How To Make Cannabutter: The Best Cannabutter Recipe
If you want to try your hand in the kitchen and reap a reward much larger—and much woozier— than just a warm meal, this cannabutter recipe and how-to guide is exactly what you need.
What Is Cannabutter?
“Cannabutter”, or cannabis butter, is the main and most essential ingredient when making cannabis-infused edibles. The cannabutter-making process is pretty straightforward; simply decarb your weed, grind it, and simmer that bud in melted butter. This seems easy enough, but we’ll dive deeper into the exact details later.
While the infamous weed brownie may have been cannabutter’s claim to fame, baked goods don’t make up the entire spectrum of cannabutter’s uses. As a matter of fact, you can use cannabutter as a substitute anywhere you’d use butter or fat in a traditional recipe, making your cannabis cuisine possibilities virtually endless.
If you want to learn how to make cannabutter, simply gather your materials and follow this easy and effective cannabutter recipe!
A Brief History of Cannabis Cooking
Old School Cookin'
Humans have been cooking with cannabis since around the 10th century BC. Originating in India, bhang was, in some ways, the first incarnation of what we know as cannabutter today. Though its preparation has evolved throughout the years, its end goal remains the same: to infuse the properties of cannabis into food (and give those who consume it a bhang-ing high).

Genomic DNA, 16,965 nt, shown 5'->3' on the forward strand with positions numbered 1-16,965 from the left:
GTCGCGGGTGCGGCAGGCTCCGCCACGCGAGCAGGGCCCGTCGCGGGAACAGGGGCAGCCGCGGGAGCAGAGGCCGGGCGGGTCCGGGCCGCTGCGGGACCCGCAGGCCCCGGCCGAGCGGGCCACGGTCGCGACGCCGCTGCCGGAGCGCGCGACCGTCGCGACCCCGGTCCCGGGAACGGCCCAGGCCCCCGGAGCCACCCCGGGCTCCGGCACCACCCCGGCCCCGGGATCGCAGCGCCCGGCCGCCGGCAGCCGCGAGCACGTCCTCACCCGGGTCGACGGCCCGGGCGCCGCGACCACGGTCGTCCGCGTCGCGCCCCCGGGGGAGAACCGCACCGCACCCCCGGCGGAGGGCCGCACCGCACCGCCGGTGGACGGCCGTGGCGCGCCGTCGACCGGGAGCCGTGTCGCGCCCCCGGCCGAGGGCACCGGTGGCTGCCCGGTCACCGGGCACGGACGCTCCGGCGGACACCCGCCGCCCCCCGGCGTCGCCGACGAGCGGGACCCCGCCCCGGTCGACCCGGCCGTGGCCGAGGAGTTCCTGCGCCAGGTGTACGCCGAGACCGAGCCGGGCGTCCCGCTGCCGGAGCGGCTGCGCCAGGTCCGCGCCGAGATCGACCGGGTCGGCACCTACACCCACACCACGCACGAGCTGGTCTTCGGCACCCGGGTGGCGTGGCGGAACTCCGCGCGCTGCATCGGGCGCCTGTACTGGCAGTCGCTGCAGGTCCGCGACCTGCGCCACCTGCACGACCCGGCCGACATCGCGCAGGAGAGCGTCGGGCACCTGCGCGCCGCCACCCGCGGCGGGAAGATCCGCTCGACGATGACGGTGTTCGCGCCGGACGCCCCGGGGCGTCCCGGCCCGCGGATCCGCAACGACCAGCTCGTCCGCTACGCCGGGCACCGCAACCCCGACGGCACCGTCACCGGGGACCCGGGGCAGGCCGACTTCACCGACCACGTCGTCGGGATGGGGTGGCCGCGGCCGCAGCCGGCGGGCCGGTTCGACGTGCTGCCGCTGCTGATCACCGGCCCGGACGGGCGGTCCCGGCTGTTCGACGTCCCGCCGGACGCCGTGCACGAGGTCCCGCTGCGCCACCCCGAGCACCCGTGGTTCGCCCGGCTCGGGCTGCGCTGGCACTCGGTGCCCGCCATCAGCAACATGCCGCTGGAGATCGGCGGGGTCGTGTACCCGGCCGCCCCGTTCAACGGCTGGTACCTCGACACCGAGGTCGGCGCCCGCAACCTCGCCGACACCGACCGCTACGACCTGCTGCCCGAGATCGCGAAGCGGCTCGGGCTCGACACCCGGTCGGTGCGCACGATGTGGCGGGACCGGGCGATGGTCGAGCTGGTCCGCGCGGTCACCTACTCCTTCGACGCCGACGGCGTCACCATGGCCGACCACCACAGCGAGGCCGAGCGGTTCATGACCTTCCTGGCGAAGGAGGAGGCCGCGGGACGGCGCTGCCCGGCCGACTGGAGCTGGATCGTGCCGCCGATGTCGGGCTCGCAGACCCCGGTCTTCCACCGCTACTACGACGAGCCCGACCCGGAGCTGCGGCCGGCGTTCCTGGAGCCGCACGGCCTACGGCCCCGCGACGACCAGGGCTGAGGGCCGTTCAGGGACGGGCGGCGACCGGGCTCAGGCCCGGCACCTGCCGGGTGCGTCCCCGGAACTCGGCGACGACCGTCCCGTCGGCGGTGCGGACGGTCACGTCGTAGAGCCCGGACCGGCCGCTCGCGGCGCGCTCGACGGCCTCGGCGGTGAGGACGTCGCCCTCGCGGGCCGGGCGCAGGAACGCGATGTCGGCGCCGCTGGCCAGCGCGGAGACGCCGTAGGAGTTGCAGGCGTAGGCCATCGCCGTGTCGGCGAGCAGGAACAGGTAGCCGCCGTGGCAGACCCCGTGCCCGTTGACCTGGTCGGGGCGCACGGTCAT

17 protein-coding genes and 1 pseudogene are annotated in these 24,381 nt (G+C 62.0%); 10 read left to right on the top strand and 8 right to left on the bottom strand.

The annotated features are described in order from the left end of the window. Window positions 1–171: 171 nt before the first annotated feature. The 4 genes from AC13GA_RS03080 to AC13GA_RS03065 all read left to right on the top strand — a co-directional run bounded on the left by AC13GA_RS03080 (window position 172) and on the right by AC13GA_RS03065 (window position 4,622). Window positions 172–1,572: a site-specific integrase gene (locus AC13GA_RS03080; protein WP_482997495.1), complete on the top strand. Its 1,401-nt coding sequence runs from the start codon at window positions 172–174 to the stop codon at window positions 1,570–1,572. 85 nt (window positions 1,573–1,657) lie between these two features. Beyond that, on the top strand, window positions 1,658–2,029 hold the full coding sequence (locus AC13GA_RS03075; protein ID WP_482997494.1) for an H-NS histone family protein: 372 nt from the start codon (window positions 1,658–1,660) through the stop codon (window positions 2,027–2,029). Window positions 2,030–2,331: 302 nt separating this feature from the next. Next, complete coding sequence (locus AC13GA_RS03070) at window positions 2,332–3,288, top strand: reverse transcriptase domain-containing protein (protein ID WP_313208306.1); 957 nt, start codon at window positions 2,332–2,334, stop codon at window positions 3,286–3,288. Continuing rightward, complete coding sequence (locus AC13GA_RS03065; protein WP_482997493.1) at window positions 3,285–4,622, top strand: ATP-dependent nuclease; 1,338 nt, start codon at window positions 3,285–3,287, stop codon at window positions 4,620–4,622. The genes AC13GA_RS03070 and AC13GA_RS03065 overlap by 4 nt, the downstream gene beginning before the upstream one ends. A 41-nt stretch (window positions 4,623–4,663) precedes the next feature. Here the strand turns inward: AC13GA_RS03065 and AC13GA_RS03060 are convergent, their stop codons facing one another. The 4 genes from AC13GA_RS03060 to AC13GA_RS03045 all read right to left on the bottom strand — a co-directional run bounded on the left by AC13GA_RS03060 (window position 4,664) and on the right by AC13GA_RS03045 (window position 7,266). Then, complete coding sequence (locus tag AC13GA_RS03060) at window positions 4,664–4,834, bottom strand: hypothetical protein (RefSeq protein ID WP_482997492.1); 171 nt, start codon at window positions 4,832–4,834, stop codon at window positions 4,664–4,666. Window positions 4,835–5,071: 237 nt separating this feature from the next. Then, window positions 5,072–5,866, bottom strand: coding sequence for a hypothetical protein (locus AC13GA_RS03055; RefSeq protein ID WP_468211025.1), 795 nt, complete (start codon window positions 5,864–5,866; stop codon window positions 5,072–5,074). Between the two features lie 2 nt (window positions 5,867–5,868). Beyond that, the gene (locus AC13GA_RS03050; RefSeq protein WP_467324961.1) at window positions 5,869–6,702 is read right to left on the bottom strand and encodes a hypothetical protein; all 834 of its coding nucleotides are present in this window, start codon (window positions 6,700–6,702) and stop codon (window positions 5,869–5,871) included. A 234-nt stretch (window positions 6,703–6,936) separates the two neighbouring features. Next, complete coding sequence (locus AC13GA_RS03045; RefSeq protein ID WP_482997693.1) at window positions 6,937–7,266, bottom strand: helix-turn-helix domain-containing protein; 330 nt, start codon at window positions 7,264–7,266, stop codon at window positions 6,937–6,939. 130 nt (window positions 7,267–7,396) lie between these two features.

At around the same time in Europe, cannabis was also becoming popularized in cooking. Fifteenth-century Italian scholar Bartolomeo Platina produced On Honorable Pleasure and Health, a cookbook that featured a ganja recipe supposed to result in a “health drink of cannabis nectar”.
Many people think that cannabis must be cooked in oil or butter, but this myth was debunked by none other than the legendary Alice B. Toklas: a San Francisco native, Paris party scene fixture, and girlfriend to author Gertrude Stein.
The Cannabutter Revival
Toklas likely treated the her friends, which included Ernest Hemingway, Pablo Picasso, and Henri Matisse, to her popular “hash brownies”. Famous for her baking, Alice released an autobiographical cookbook that included the recipe for this “Haschich Fudge”, which apparently contained no hash or chocolate at all, and wasn’t even invented by Toklas herself, but shared with her by a friend.
The hippies drew immense inspiration from Toklas’ recipe, which was immortalized in the film, I Love You Alice B. Toklas. The movie, however, features actual chocolate brownies, which explains how these baked goods became forever associated with getting baked good (and forever erroneously associated with Alice Toklas). So, next time you eat a pot brownie, be sure to thank your local lesbian community!